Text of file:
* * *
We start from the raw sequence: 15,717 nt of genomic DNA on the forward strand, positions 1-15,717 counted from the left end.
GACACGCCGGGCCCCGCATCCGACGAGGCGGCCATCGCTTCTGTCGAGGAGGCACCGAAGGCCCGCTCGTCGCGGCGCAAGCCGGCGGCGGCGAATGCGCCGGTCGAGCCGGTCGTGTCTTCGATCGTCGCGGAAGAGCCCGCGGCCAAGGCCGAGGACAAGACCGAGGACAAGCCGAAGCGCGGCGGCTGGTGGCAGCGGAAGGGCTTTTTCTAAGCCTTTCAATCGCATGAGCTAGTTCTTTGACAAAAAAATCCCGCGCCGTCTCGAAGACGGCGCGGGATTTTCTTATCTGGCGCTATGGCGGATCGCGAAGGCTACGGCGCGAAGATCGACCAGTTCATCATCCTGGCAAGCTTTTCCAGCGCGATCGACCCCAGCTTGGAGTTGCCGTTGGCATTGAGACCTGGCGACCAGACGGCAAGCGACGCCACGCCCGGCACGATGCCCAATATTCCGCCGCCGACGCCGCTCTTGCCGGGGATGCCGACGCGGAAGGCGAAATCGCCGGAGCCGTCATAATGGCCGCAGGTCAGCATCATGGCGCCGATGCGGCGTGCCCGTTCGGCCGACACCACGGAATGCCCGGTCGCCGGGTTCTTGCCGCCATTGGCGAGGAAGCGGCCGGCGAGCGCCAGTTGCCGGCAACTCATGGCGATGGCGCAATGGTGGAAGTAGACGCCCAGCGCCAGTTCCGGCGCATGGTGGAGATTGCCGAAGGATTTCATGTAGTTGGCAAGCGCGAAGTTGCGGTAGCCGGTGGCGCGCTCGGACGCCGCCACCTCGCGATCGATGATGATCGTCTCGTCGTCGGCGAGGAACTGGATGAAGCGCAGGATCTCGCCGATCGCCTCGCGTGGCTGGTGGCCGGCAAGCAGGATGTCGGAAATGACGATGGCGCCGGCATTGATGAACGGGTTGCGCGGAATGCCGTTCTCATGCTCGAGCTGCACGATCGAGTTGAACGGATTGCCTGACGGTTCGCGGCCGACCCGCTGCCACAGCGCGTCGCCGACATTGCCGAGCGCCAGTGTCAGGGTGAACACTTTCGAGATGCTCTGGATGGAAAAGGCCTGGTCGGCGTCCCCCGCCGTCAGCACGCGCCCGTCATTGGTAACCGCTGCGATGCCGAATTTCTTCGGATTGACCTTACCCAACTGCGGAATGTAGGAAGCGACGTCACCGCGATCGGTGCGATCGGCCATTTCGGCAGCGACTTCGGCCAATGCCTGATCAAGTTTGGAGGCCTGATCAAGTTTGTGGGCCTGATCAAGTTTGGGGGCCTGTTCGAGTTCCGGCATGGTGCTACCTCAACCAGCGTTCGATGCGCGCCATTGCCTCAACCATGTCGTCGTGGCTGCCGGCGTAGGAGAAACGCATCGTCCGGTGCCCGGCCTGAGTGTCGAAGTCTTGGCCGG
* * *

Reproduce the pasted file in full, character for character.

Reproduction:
We start from the raw sequence: 15,717 nt of genomic DNA on the forward strand, positions 1-15,717 counted from the left end.
GACACGCCGGGCCCCGCATCCGACGAGGCGGCCATCGCTTCTGTCGAGGAGGCACCGAAGGCCCGCTCGTCGCGGCGCAAGCCGGCGGCGGCGAATGCGCCGGTCGAGCCGGTCGTGTCTTCGATCGTCGCGGAAGAGCCCGCGGCCAAGGCCGAGGACAAGACCGAGGACAAGCCGAAGCGCGGCGGCTGGTGGCAGCGGAAGGGCTTTTTCTAAGCCTTTCAATCGCATGAGCTAGTTCTTTGACAAAAAAATCCCGCGCCGTCTCGAAGACGGCGCGGGATTTTCTTATCTGGCGCTATGGCGGATCGCGAAGGCTACGGCGCGAAGATCGACCAGTTCATCATCCTGGCAAGCTTTTCCAGCGCGATCGACCCCAGCTTGGAGTTGCCGTTGGCATTGAGACCTGGCGACCAGACGGCAAGCGACGCCACGCCCGGCACGATGCCCAATATTCCGCCGCCGACGCCGCTCTTGCCGGGGATGCCGACGCGGAAGGCGAAATCGCCGGAGCCGTCATAATGGCCGCAGGTCAGCATCATGGCGCCGATGCGGCGTGCCCGTTCGGCCGACACCACGGAATGCCCGGTCGCCGGGTTCTTGCCGCCATTGGCGAGGAAGCGGCCGGCGAGCGCCAGTTGCCGGCAACTCATGGCGATGGCGCAATGGTGGAAGTAGACGCCCAGCGCCAGTTCCGGCGCATGGTGGAGATTGCCGAAGGATTTCATGTAGTTGGCAAGCGCGAAGTTGCGGTAGCCGGTGGCGCGCTCGGACGCCGCCACCTCGCGATCGATGATGATCGTCTCGTCGTCGGCGAGGAACTGGATGAAGCGCAGGATCTCGCCGATCGCCTCGCGTGGCTGGTGGCCGGCAAGCAGGATGTCGGAAATGACGATGGCGCCGGCATTGATGAACGGGTTGCGCGGAATGCCGTTCTCATGCTCGAGCTGCACGATCGAGTTGAACGGATTGCCTGACGGTTCGCGGCCGACCCGCTGCCACAGCGCGTCGCCGACATTGCCGAGCGCCAGTGTCAGGGTGAACACTTTCGAGATGCTCTGGATGGAAAAGGCCTGGTCGGCGTCCCCCGCCGTCAGCACGCGCCCGTCATTGGTAACCGCTGCGATGCCGAATTTCTTCGGATTGACCTTACCCAACTGCGGAATGTAGGAAGCGACGTCACCGCGATCGGTGCGATCGGCCATTTCGGCAGCGACTTCGGCCAATGCCTGATCAAGTTTGGAGGCCTGATCAAGTTTGTGGGCCTGATCAAGTTTGGGGGCCTGTTCGAGTTCCGGCATGGTGCTACCTCAACCAGCGTTCGATGCGCGCCATTGCCTCAACCATGTCGTCGTGGCTGCCGGCGTAGGAGAAACGCATCGTCCGGTGCCCGGCCTGAGTGTCGAAGTCTTGGCCGG